This Must be the Place: An interview with Dan Lyttleton
Coming at an interesting time for the city, Dan Lyttleton’s new photo book This Must be the Place prompts discussions of Stoke ‘free from cliches’. Given CUSP’s continued interest in the city, Mark Ball sat down with Dan to talk about his new book, the role of photography, and Stoke.
I met Dan 2 years ago on one of my early visits to Stoke. Stoke-on-Trent is a city with a strong and sometimes inescapable reputation – its history of pots and pits, and more recently a vague left-behind-ness. I met Dan for a coffee in Hanley after finding his work online. I wanted to get a sense of his perspective on the city, and his perspective on other perspectives – at the time there was a dramatic rebrand underway via Stoke’s City of Culture bid, set against perceived national media narratives. As a newcomer to the city, sensitive and a little awkward about all of this, I wanted someone to help me escape this sort of place-paradox.
Dan is a lecturer and photographer based in Stoke. His work is increasingly concerned with his home city, and increasingly political. This Must be the Place is his latest and most intimate look at Stoke. I’ve been lucky to learn form Dan, so we sat down recently to talk about his new book, his photography, and Stoke.
What inspired ‘This Must be the Place’?
A few things really. I’ve been interested in trying to capture some kind of record of my home city for a while now. The overlooked ordinariness of the local landscape has interested me for as long as I can remember. I like the idea that places are a product of their people and people a product of place.
The title of the work is stolen from one of my favourite songs by The Talking Heads, that line ‘the less we say about it the better, we’ll make it up as we go along’, the song resonates with me, it’s beautiful.
Why photography then?
I’m interested in communicating what’s around me, my reality, and in particular with this project I wanted to try and reveal the soul of a place I call home. For me photography does that better than any other medium. It provides a window into the world and you can steer that window. It’s also recreation, walking and looking, it’s proper escapism, being alone for a short time, away from things. Having that ability to capture something between you and your experience, collecting fragments of the world as you go. That continues to turn me on.
What was the process for the book?
I like to make work with a product in mind, something tangible. We’re a city that used to make things. Most of my work is made with the book format in mind. I don’t tend to work in single images, but more a series of images that works as one thing.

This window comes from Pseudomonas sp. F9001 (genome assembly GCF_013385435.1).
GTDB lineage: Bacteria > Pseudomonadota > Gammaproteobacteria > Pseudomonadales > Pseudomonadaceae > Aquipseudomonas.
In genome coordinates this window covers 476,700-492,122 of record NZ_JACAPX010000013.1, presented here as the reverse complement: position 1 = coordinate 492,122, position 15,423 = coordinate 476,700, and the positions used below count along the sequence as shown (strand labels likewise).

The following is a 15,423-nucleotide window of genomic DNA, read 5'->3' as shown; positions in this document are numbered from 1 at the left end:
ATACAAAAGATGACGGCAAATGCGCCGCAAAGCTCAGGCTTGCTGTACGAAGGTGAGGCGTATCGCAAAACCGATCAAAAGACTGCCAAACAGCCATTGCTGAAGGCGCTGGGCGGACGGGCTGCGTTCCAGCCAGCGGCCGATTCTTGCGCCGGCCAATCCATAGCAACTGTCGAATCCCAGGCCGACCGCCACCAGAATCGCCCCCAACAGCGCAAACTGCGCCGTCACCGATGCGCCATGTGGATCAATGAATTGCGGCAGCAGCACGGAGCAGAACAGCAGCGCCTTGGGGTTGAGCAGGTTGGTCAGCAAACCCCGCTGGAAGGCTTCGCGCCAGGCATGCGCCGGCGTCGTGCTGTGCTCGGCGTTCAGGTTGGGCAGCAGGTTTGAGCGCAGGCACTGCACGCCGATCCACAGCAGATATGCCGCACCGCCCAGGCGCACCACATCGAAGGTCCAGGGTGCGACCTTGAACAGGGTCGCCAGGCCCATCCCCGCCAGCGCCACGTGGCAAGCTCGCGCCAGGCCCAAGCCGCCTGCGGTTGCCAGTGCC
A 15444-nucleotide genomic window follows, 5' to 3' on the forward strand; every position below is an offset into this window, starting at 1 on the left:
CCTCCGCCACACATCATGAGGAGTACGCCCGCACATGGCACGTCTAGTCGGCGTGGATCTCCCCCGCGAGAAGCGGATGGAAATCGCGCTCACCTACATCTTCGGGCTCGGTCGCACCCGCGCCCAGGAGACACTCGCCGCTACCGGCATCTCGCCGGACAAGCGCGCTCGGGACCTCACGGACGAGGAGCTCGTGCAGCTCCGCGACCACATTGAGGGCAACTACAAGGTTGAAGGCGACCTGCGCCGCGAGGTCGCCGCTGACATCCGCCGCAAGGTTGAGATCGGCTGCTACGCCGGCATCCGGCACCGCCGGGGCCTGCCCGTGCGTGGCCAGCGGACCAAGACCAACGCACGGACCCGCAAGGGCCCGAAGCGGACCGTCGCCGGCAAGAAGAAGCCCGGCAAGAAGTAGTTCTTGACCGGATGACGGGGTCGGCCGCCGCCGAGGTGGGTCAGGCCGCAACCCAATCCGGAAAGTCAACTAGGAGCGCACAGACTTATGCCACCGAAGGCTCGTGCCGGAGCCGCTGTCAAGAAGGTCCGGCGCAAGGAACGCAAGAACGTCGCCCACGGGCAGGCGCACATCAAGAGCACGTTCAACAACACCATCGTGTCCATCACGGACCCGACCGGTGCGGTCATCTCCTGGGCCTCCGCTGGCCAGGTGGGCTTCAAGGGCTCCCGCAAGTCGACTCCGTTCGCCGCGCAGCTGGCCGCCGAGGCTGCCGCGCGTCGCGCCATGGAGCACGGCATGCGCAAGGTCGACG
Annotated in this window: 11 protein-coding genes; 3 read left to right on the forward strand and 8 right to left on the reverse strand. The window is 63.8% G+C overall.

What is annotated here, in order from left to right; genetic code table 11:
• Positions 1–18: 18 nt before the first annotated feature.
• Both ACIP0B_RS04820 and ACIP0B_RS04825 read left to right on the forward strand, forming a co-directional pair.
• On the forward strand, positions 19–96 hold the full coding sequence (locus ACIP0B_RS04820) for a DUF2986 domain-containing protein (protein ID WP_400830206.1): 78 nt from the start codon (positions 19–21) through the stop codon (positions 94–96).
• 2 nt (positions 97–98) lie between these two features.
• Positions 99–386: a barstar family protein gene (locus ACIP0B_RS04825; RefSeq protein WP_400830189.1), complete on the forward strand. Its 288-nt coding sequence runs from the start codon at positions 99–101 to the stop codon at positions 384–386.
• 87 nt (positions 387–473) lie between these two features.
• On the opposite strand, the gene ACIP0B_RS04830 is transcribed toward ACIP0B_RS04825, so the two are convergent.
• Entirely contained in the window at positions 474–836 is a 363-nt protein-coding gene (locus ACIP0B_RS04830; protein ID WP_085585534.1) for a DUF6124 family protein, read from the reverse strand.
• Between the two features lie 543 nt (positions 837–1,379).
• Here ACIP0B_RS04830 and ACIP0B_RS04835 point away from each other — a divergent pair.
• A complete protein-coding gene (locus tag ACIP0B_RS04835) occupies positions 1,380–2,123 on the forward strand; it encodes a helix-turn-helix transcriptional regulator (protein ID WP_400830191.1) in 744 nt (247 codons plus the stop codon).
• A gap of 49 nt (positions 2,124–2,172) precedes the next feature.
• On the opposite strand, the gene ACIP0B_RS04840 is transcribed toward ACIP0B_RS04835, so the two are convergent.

The book pages are full bleed to show maximum detail in the images. The little details are important, that’s the beauty of printed photographs – you see things that go unnoticed on screens. The images for this first publication were made over the last four years, so the book is a tight edit from a much wider body of work. I suppose people don’t see the hours put into it. But that’s photography, you have to be constantly making photographs and eventually you will get a series of images that work together. The book is made by outoutplacebooks, a publishing platform I helped set up.
In the text that comes with the book you talk about sharing a perspective ‘free from clichés’. Can you elaborate on that?
Yeah this work is from my perspective obviously, but I think it has a sense of authenticity unlike typical representations. I get frustrated from how we are defined through local media. It’s normally agenda based, inaccurate and lazy. It’s either bottle ovens, someone talking favourite oatcake fillings or a pull out about ‘the way we were’, so this work is my answer to that really – this is ‘the way we are’.
You also talk about retaining the perspective of a ‘tourist’, do you find photography helps you keep that sense of distance?
There is always a distance between you, the camera and the world. I do try to look at the landscape from a more objective point of view but you can’t get away from the subjective nature of the medium. I feel like a tourist when I’m walking around because I’m still exploring new places in Stoke. Not sure if tourist is the right comparison actually, probably not to the modern tourist that constantly take photographs of things without seeming to look what they’re photographing. Wanderer is probably the better description.
What do you hope people take from the book?
A truer sense of place maybe? Whether that be for someone local or someone looking at the work from the other side of the world. Maybe it can inspire people to go and make something from what they have around them. Whether that’s photographs, a song, a book or whatever. I think that’s important in these times, having that belief to just create something for you first and foremost, something that reflects your reality. The most positive thing to do in life is to create something.
This Must be the Place is available on the Out of Place Books website.